Friday, July 17, 2015

Reading Through Titus

51yRNhigr7L._SX331_BO1,204,203,200_I am continuing to read through the New Testament accompanied by the commentary series The Bible Speaks Today, edited by John R. W. Stott. This post quotes from the book Guard the Truth: The Message of 1 Timothy & Titus, written by John Stott. My analysis of the letter to  Titus is below. Each Monday, Wednesday, and Friday I post quotes from these commentaries on my Facebook page and periodic summaries of the commentary here on my blog. I welcome discussion on these post on my Facebook page. As always, quotes from the author are in blue font.

Titus was a Gentile convert who served and traveled with the apostle Paul. He had been sent by Paul to work with the Corinthian church. Paul had left Titus in Crete to pastor the church there and appoint and train leadership. Titus is last mentioned in Dalmatia (Yugoslavia). Paul and Titus planted the church in Crete soon after Paul’s imprisonment in Rome. It is likely that Paul wanted Titus to join him for a missionary trip to Spain in the spring of 64. According to tradition, he later returned to Crete and lived the rest of his life there. Titus is mentioned 13 times by  Paul in his letters and this letter fits well with those situations.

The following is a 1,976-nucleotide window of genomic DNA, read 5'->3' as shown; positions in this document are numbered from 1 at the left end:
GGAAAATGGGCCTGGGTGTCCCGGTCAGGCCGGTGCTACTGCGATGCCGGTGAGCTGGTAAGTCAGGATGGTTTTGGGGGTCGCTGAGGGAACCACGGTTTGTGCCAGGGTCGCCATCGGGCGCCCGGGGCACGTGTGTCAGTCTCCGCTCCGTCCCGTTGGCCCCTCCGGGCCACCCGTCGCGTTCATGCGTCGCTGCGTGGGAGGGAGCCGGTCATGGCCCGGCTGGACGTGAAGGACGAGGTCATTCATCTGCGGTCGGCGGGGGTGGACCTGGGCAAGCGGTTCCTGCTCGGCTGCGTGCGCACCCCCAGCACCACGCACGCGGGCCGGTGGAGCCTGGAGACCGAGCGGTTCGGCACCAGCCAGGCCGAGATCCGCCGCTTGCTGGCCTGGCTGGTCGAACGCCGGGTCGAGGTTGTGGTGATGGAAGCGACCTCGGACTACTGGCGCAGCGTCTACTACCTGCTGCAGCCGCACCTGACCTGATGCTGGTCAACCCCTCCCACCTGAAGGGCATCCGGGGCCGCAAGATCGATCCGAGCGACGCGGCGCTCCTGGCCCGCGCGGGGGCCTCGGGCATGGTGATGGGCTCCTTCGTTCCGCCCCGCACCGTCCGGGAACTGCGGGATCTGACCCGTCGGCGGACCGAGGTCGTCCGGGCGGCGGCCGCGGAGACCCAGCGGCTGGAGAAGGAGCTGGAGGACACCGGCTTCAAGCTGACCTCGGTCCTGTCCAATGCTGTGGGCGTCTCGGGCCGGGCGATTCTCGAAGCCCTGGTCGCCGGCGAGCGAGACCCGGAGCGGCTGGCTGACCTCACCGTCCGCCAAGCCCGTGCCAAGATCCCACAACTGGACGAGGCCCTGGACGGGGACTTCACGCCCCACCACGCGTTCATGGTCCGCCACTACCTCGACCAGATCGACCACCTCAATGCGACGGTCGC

Paul wrote the letter to tell Titus to organize the work in Crete and supervise the appointment of church leadership, to exercise his authority to oppose false teachers and dissenters and rebuke immoral behavior, and to arrange for Titus to come to Nicopolis to prepare for the next missionary journey. Paul reminded Titus that receiving God’s grace obligates us to be devoted to Jesus Christ and to show it with our gracious lifestyle. The overall message of the letter is "The church must be trained and organized to teach and live out God‘s grace before the world."

Titus Chart ColorFirst, the Church must be organized to minister God’s Grace. The basis of ministry is God’s gracious calling through faith in Jesus Christ our Savior and all ministry must rest on God’s Word and promises which are absolutely reliable. God entrusts his message to people who must preach it at His command and live in right relationship with God and with other believers. The task is to organize and train the church to grow and minister in God’s grace. This requires mature leadership who are above accusation in their family relationships and the character of their ministries, and are gracious in the use of their homes and in their relationships.  Leaders must hold to biblical truth and be able to teach and defend it by resisting false teachers who do not preach the Gospel of God’s grace.

Three valid tests to apply to any and every system...First, is its origin divine or human, revelation or tradition? Secondly, is its essence inward or outward, spiritual or ritual? Thirdly, is its result a transformed life or a merely formal creed? True religion is divine in its origin, spiritual in its essence and moral in its effect. Titus 1.14-16, 183.